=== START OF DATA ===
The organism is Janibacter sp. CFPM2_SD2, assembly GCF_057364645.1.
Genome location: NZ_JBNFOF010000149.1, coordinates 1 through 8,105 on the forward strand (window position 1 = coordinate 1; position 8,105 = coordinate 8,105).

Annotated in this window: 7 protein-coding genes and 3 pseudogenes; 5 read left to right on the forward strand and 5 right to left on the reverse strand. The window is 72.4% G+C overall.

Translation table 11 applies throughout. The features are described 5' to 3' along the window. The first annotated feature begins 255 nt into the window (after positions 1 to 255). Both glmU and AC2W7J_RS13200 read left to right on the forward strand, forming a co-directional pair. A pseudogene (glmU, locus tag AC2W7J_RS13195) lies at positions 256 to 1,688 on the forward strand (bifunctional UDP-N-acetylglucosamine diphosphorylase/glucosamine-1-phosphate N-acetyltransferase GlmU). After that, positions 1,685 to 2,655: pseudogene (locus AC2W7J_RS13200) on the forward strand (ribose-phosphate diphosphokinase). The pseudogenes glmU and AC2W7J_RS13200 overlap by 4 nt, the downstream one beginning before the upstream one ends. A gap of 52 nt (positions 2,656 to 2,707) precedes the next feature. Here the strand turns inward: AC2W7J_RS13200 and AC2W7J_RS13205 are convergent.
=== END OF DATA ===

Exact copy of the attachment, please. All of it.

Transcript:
The organism is Janibacter sp. CFPM2_SD2, assembly GCF_057364645.1.
Genome location: NZ_JBNFOF010000149.1, coordinates 1 through 8,105 on the forward strand (window position 1 = coordinate 1; position 8,105 = coordinate 8,105).

Annotated in this window: 7 protein-coding genes and 3 pseudogenes; 5 read left to right on the forward strand and 5 right to left on the reverse strand. The window is 72.4% G+C overall.

Translation table 11 applies throughout. The features are described 5' to 3' along the window. The first annotated feature begins 255 nt into the window (after positions 1 to 255). Both glmU and AC2W7J_RS13200 read left to right on the forward strand, forming a co-directional pair. A pseudogene (glmU, locus tag AC2W7J_RS13195) lies at positions 256 to 1,688 on the forward strand (bifunctional UDP-N-acetylglucosamine diphosphorylase/glucosamine-1-phosphate N-acetyltransferase GlmU). After that, positions 1,685 to 2,655: pseudogene (locus AC2W7J_RS13200) on the forward strand (ribose-phosphate diphosphokinase). The pseudogenes glmU and AC2W7J_RS13200 overlap by 4 nt, the downstream one beginning before the upstream one ends. A gap of 52 nt (positions 2,656 to 2,707) precedes the next feature. Here the strand turns inward: AC2W7J_RS13200 and AC2W7J_RS13205 are convergent.